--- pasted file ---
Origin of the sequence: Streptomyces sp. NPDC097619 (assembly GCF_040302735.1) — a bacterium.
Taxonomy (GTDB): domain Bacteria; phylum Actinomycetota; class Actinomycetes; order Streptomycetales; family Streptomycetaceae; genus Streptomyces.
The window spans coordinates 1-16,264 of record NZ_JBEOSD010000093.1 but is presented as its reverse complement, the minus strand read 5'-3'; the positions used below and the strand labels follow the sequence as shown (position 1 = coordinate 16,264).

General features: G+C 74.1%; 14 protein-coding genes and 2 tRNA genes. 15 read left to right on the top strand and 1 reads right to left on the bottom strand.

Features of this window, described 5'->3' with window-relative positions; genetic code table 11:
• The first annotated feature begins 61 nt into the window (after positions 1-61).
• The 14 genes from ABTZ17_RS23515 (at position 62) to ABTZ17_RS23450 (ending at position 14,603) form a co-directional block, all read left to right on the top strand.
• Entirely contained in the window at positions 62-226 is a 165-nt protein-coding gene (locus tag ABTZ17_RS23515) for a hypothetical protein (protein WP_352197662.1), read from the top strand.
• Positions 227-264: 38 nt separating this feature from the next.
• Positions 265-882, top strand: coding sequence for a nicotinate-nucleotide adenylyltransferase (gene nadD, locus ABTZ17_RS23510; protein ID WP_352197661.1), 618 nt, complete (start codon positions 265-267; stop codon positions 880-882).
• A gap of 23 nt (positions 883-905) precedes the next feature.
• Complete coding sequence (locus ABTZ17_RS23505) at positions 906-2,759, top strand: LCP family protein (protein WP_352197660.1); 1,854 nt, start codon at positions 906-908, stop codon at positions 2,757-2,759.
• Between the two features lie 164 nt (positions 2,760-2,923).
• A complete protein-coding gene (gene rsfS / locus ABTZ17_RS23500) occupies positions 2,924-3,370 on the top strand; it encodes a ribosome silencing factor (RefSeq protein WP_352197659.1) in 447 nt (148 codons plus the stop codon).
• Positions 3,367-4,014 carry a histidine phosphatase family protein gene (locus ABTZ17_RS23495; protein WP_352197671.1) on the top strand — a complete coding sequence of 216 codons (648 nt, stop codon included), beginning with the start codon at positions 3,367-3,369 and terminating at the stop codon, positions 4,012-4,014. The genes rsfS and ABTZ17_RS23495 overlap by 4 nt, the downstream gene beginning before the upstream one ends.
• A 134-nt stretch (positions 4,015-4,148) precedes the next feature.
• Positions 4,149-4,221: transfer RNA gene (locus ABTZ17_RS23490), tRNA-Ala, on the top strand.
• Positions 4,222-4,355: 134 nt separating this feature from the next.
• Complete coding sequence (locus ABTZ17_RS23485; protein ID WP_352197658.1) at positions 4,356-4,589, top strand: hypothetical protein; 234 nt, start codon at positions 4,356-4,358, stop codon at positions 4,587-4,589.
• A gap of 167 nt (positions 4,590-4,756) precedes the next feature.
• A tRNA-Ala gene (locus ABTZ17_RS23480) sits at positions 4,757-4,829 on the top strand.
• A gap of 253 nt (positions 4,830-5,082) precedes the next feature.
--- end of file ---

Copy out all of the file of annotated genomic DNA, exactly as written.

Origin of the sequence: Streptomyces sp. NPDC097619 (assembly GCF_040302735.1) — a bacterium.
Taxonomy (GTDB): domain Bacteria; phylum Actinomycetota; class Actinomycetes; order Streptomycetales; family Streptomycetaceae; genus Streptomyces.
The window spans coordinates 1-16,264 of record NZ_JBEOSD010000093.1 but is presented as its reverse complement, the minus strand read 5'-3'; the positions used below and the strand labels follow the sequence as shown (position 1 = coordinate 16,264).

General features: G+C 74.1%; 14 protein-coding genes and 2 tRNA genes. 15 read left to right on the top strand and 1 reads right to left on the bottom strand.

Features of this window, described 5'->3' with window-relative positions; genetic code table 11:
• The first annotated feature begins 61 nt into the window (after positions 1-61).
• The 14 genes from ABTZ17_RS23515 (at position 62) to ABTZ17_RS23450 (ending at position 14,603) form a co-directional block, all read left to right on the top strand.
• Entirely contained in the window at positions 62-226 is a 165-nt protein-coding gene (locus tag ABTZ17_RS23515) for a hypothetical protein (protein WP_352197662.1), read from the top strand.
• Positions 227-264: 38 nt separating this feature from the next.
• Positions 265-882, top strand: coding sequence for a nicotinate-nucleotide adenylyltransferase (gene nadD, locus ABTZ17_RS23510; protein ID WP_352197661.1), 618 nt, complete (start codon positions 265-267; stop codon positions 880-882).
• A gap of 23 nt (positions 883-905) precedes the next feature.
• Complete coding sequence (locus ABTZ17_RS23505) at positions 906-2,759, top strand: LCP family protein (protein WP_352197660.1); 1,854 nt, start codon at positions 906-908, stop codon at positions 2,757-2,759.
• Between the two features lie 164 nt (positions 2,760-2,923).
• A complete protein-coding gene (gene rsfS / locus ABTZ17_RS23500) occupies positions 2,924-3,370 on the top strand; it encodes a ribosome silencing factor (RefSeq protein WP_352197659.1) in 447 nt (148 codons plus the stop codon).
• Positions 3,367-4,014 carry a histidine phosphatase family protein gene (locus ABTZ17_RS23495; protein WP_352197671.1) on the top strand — a complete coding sequence of 216 codons (648 nt, stop codon included), beginning with the start codon at positions 3,367-3,369 and terminating at the stop codon, positions 4,012-4,014. The genes rsfS and ABTZ17_RS23495 overlap by 4 nt, the downstream gene beginning before the upstream one ends.
• A 134-nt stretch (positions 4,015-4,148) precedes the next feature.
• Positions 4,149-4,221: transfer RNA gene (locus ABTZ17_RS23490), tRNA-Ala, on the top strand.
• Positions 4,222-4,355: 134 nt separating this feature from the next.
• Complete coding sequence (locus ABTZ17_RS23485; protein ID WP_352197658.1) at positions 4,356-4,589, top strand: hypothetical protein; 234 nt, start codon at positions 4,356-4,358, stop codon at positions 4,587-4,589.
• A gap of 167 nt (positions 4,590-4,756) precedes the next feature.
• A tRNA-Ala gene (locus ABTZ17_RS23480) sits at positions 4,757-4,829 on the top strand.
• A gap of 253 nt (positions 4,830-5,082) precedes the next feature.